- Core Facility：Tsukuba-Plant Innovation Research Center, University of Tsukuba
- Principal Investigator：Hiroshi Ezura
- Sub-Core Facility 1：Graduate School of Life and Environmental Sciences, Osaka Prefecture University
- Sub-Core Facility 2：School of Agriculture, Meiji University
Many Solanaceae family plants are vegetables, and are evolutionarily distant from Arabidopsis thaliana (Brassicaceae family) and Lotus japonicus (Legumiaceae family), which are advanced in resource development and maintenance among dicotyledonous plants. Among Solanaceous plants, tomato is the most widely produced fruit vegetable in the world and contains several functional ingredients that are important for health maintenance. Conversely, the genome size is relatively small (950 Mbp), the genome sequence has been decoded, and it has many features not found in conventional model plants (such as fruit development and neutral photoperiod response). Among these, tomato is also important as a model plant to study Solanaceous plants and fruit development.
At NBRP-Tomato, the core facility, University of Tsukuba and the sub-core facility, Osaka Prefecture University are in charge of collecting, preserving, and providing live resources and DNA clones, respectively. The other sub-facility, Meiji University is in charge of constructing and managing various DNA information databases (MiBASE, KaFTom, and TOMATOMICS). The dwarf tomato cultivar Micro-Tom Japan has advantages as an experimental plant (small size, short life cycle, growable with weak light, genome sequence decoded, and Agrobacterium-mediated transformation). In the 4th phase of NBRP, we will prepare resources based on Micro-Tom Japan and its variants, and add genome sequences and trait characteristics information. Through this, we will achieve high quality and strive to further promote resource utilization.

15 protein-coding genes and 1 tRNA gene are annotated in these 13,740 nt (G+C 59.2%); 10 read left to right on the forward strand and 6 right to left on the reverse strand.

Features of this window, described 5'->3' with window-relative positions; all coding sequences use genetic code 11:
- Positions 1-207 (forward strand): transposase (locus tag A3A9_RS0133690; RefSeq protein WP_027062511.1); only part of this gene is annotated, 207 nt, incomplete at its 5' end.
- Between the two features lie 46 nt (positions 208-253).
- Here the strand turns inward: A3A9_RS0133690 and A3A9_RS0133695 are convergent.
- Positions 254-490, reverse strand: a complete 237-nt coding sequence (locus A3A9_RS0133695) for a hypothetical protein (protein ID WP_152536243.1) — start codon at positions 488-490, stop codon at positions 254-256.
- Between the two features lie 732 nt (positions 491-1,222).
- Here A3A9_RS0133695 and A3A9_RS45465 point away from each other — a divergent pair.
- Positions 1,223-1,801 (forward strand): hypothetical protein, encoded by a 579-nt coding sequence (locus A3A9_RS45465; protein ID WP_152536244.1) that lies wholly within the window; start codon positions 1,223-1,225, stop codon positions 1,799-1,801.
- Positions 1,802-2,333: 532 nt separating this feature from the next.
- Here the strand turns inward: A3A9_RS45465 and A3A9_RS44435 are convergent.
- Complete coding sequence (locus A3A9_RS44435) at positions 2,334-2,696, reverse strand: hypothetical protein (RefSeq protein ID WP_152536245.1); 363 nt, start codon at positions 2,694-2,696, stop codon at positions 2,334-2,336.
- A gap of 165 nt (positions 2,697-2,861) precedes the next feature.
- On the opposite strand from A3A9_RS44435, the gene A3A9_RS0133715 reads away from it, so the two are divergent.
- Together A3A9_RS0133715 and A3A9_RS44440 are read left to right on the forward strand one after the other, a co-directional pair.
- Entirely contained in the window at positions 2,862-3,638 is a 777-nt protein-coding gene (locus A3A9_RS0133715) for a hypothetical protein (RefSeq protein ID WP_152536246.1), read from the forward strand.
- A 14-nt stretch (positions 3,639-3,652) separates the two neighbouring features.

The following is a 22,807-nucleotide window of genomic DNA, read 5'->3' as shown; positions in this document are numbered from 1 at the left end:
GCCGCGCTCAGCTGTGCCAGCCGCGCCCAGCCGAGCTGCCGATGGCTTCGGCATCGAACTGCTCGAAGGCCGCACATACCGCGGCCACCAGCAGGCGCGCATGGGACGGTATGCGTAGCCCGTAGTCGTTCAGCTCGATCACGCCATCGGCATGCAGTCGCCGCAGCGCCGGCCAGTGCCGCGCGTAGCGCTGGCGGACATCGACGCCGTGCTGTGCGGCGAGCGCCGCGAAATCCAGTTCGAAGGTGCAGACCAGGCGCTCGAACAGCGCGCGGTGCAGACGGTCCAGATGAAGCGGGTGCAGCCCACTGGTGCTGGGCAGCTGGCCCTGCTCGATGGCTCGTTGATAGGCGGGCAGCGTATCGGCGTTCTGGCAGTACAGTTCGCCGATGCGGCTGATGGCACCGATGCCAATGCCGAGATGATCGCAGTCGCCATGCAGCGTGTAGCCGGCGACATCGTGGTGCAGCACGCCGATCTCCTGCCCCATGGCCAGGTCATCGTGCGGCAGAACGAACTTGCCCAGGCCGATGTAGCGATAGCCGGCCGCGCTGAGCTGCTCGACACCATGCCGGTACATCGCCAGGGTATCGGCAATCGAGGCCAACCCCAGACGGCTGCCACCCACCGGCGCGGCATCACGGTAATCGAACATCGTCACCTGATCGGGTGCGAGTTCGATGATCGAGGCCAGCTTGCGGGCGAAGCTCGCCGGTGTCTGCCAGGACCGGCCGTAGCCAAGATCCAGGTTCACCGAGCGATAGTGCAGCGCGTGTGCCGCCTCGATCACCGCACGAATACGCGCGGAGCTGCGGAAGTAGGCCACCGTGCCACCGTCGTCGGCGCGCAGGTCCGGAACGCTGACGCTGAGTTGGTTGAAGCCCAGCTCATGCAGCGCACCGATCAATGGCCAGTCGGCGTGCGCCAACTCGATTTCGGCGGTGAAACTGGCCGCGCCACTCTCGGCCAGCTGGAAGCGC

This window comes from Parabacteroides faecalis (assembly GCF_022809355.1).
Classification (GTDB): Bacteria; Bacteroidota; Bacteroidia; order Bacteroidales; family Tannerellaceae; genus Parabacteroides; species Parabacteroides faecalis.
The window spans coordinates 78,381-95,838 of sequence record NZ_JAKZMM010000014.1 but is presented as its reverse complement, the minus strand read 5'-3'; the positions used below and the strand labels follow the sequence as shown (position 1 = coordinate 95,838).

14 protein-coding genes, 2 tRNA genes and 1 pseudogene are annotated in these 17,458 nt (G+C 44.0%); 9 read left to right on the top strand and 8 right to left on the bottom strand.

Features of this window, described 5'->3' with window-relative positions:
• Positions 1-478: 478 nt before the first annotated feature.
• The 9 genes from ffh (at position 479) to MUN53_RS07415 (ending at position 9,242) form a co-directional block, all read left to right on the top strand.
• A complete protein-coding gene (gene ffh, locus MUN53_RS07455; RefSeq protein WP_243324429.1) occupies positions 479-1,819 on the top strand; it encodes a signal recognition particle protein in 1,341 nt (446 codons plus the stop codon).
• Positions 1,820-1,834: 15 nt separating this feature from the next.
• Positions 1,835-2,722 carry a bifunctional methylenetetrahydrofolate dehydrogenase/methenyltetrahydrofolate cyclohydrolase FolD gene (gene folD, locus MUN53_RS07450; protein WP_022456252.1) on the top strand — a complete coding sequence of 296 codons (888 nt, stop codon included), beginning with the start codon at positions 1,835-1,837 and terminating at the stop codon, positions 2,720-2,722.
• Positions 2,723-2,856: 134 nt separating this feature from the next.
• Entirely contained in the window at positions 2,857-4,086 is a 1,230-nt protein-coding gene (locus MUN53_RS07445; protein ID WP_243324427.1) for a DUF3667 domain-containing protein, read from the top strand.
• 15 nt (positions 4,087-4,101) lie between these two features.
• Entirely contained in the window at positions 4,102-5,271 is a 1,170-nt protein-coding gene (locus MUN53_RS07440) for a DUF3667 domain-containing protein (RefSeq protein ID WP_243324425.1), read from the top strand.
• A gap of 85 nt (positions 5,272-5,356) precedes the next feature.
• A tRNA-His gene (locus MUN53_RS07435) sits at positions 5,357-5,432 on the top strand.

Approximately 2,200 strains, including wild and cultivated strains, T-tag strains of Micro-Tom Japan, and EMS and gamma ray mutagenized strains (including their M3 bulk seed set), are distributed through the TOMATOMA database. Micro-Tom cDNA clones derived from fruits, leaves and roots are distributed through the omics database for tomato TOMATOMICS. The information provided by TOMATOMICS includes sequence information of approximately 36,000 ESTs and approximately 13,000 full-length cDNAs.